At the same time, there is just a hint of that edge to Robin: Year One. The first issue concentrates on the character of the Mad Hatter. This makes a great deal of sense, given that Robin: Year One is the story of a child sidekick, and the Mad Hatter is a villain from a children’s story. However, despite the character’s silly design and his quirky mannerisms, Robin: Year One makes it clear that there are stakes at play.

Mad as a...

Mad as a…

It turns out that the Mad Hatter’s quirkiness disguises a sinister agenda. He is trading brainwashed children – little blonde girls – to the “President of Rheelasia.” Allowing a representative to inspect the haul, he boasts, “My goods are cleaned, pressed and ready for wear.” It’s a rather chilling twist – demonstrating that even a character who seems goofy and harmless can still speak to particularly primal fears.

Even a “lame” baddie like the Man Hatter can still represent an unspeakable horror, despite his childishness. After all, many of society’s more potent fears revolve around children, and having to confront the reality that the world is not as safe as we would like them to believe that it is. Just because something is vibrant and colourful and goofy doesn’t mean that it can’t be profoundly unsettling and horrifying. Batman’s primary opponent is a clown.

It's a toss-up...

It’s a toss-up…

Perhaps the biggest snag with Robin: Year One is how the story handles some of the bad guys. The second issue (ha!) features an attempt to retroactively create a long-running conflict between Two-Face and Dick Grayson. This has been an element of Chuck Dixon’s take on Harvey Dent since the Zero Hour crossover in the nineties, and Robin: Year One allows Dixon to bake this into the origin story. Having Harvey brutally beat Dick Grayson into an inch of his life retroactively creates a strong dynamic between the pair.

Robin: Year One tries to explain this connection. On hearing that Batman has a side-kick, Two-Face muses, “So what was one is now two.” Dixon puts a lot of emphasis on Dent’s fixation with the number two – rather than duality. So he has two goons who finish each other’s thoughts. “The two of ’em,” the first goon starts. “Are twice the threat,” the second finishes. The implication is that Dent is at least partially fascinated with the idea of there being two superheroes working in a team.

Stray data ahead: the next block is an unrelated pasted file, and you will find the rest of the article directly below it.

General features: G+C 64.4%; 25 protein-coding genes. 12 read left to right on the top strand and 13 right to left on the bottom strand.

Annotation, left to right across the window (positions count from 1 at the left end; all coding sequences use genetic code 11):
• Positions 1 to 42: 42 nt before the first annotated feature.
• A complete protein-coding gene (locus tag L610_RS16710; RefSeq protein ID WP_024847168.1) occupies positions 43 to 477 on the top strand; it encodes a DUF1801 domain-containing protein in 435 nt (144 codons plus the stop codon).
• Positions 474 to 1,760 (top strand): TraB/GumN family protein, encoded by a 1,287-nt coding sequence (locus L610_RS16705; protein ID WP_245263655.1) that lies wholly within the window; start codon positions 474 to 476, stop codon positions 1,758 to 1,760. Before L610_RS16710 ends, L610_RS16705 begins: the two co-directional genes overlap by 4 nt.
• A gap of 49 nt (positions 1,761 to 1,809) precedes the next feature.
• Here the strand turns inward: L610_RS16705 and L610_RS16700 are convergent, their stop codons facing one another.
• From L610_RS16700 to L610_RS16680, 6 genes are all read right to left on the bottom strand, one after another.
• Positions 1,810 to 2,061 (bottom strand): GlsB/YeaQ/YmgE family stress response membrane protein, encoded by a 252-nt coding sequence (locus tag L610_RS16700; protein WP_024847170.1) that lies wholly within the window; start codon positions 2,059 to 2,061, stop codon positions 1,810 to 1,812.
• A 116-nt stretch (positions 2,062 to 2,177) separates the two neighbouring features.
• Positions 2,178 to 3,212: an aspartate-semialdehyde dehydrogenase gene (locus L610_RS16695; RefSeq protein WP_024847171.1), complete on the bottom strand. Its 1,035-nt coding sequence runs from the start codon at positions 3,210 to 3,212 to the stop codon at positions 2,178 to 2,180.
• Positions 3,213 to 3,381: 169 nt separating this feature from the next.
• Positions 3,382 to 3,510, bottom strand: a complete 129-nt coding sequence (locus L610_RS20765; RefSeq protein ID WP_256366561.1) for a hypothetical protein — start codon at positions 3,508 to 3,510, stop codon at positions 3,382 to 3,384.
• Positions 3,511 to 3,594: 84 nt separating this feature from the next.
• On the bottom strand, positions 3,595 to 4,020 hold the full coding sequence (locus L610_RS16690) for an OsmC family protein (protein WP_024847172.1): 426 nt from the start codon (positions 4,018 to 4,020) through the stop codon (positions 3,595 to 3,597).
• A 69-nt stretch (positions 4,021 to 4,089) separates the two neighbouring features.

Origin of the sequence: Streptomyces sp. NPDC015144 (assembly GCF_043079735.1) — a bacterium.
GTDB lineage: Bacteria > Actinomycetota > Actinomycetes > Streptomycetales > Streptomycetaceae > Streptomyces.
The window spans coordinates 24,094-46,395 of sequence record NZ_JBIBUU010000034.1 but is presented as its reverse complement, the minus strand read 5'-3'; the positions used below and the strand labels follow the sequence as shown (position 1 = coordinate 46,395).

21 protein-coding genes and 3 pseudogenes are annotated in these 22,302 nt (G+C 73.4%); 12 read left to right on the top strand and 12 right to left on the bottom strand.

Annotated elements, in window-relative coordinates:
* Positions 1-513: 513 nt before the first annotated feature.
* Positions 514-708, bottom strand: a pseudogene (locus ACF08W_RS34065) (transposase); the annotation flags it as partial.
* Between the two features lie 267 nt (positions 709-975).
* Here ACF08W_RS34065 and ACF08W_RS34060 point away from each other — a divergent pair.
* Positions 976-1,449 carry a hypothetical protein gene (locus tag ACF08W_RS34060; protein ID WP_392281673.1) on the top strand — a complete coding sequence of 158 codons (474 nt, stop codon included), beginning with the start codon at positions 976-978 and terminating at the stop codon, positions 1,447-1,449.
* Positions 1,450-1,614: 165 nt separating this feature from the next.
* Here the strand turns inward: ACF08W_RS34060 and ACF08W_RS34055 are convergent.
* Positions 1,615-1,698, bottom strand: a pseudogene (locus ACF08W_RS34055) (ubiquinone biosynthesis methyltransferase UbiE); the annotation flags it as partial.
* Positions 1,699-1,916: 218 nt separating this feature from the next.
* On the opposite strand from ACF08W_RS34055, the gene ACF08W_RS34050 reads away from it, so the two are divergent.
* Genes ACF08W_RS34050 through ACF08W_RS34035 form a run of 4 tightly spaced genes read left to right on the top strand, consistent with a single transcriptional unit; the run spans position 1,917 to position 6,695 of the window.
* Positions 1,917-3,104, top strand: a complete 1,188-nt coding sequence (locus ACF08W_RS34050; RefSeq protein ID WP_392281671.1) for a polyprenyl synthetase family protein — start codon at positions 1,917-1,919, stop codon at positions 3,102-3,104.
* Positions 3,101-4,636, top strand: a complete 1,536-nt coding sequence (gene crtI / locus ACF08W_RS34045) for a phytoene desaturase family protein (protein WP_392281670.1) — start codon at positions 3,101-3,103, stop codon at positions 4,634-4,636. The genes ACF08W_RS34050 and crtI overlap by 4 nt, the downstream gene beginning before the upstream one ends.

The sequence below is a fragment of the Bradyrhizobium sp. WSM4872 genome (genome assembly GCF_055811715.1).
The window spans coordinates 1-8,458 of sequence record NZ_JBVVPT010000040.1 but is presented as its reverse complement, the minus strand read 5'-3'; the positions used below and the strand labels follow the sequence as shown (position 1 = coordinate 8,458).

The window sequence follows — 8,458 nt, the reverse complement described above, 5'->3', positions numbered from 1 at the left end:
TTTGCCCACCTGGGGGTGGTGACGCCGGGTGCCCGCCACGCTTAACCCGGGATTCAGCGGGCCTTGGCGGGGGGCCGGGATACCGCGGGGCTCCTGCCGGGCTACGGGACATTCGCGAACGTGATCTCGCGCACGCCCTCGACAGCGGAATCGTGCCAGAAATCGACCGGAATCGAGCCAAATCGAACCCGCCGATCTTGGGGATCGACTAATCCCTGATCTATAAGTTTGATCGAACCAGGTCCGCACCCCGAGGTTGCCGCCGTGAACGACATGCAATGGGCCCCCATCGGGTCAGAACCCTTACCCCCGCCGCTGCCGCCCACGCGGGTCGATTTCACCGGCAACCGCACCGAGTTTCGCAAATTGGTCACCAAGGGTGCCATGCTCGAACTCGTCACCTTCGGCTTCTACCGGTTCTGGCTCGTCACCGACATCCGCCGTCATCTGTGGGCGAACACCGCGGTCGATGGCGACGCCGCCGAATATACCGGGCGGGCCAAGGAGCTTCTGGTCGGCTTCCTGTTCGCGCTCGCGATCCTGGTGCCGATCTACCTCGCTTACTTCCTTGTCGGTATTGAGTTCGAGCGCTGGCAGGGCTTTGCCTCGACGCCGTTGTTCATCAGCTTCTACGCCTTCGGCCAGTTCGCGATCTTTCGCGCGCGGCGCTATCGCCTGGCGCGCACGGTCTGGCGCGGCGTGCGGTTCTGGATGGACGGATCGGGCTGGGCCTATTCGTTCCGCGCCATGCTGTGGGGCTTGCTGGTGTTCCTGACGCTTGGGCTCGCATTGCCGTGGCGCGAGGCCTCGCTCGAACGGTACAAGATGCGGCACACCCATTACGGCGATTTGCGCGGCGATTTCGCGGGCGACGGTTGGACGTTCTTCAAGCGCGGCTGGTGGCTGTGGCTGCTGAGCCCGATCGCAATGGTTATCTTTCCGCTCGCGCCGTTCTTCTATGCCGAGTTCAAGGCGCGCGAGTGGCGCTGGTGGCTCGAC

Lost girls...

Lost girls…

However, there are other possibilities hinted at over the course of the comic. Discussing Dick’s balance of work and life, Alfred muses, “He’s had no need to develop the masquerade that Master Bruce felt necessary. He has not divided his entire life into two aspects.” Perhaps that’s the reason why Dent works as a contrast. While Dent’s duality reflects the struggle between Bruce Wayne and Batman, Dick Grayson has no such struggles. Perhaps Dent is jealous?

After all, Dixon’s portrayal of Harvey Dent is decidedly unsympathetic. He has Dent beat a child half to death with a baseball bat. More than that, Dixon and Beatty seem to reject the idea that Dent might be redeemed. When it comes to flipping the coin, he cheats. When he flips the coin to decide whether to hang a victim or not, the coin lands on “or not.” So Dent drowns the man instead. “You gotta be careful of the terms when you place a bet,” he advises Dick Grayson. “You gotta be real specific.”

Scarred tissue...

Scarred tissue…

It’s quite similar to the logic that Harvey Dent would use in The Dark Knight, suggesting that the character is a hypocrite and the coin simply justifies the evil he really wants to do – he just refuses to admit. So perhaps Harvey Dent’s anger with Robin has nothing to do with his obsession with the number two or duality. “You were the only choice for a comrade-in-arms?” Two-Face asks at one point. “I was the best choice,” Grayson responds. Coming right before the beating, it seems designed to rile former D.A. Harvey Dent.

Of course, this portrayal of Two-Face is controversial. It doesn’t fit particularly well with more sympathetic interpretations of the character. There is no good side to this character – only a choice between two terrible alternatives, with the unmarked side of the coin allowing the pretense of human decency. As a rule, based on his other work on the character, Dixon doesn’t tend to write sympathetic antagonists. Even within Robin: Year One, the comic presents Mr. Freeze as a money-hungry sociopath rather than a vaguely sympathetic anti-hero.

A shot in the dark...

A shot in the dark…

That said, there is something quite appealing about comparing and contrasting Robin and Two-Face. Robin is the young boy saved by Batman, turned from a life of crime and able to channel his anger and grief into something positive and constructive; Two-Face is the former ally that Batman was unable to save, the former crusader who is now a hardened criminal. It feels like the dynamic is undercut slightly by the decision to push Harvey Dent past the point of possible redemption, but it’s still an interesting hook.

Robin: Year One might have its flaws, but it’s a well-told story that manages to craft a compelling picture of Dick Grayson. It demonstrates why Chuck Dixon worked on the Batman line for so long, allowing the writer to show his understanding of the protagonists and the world that they inhabit.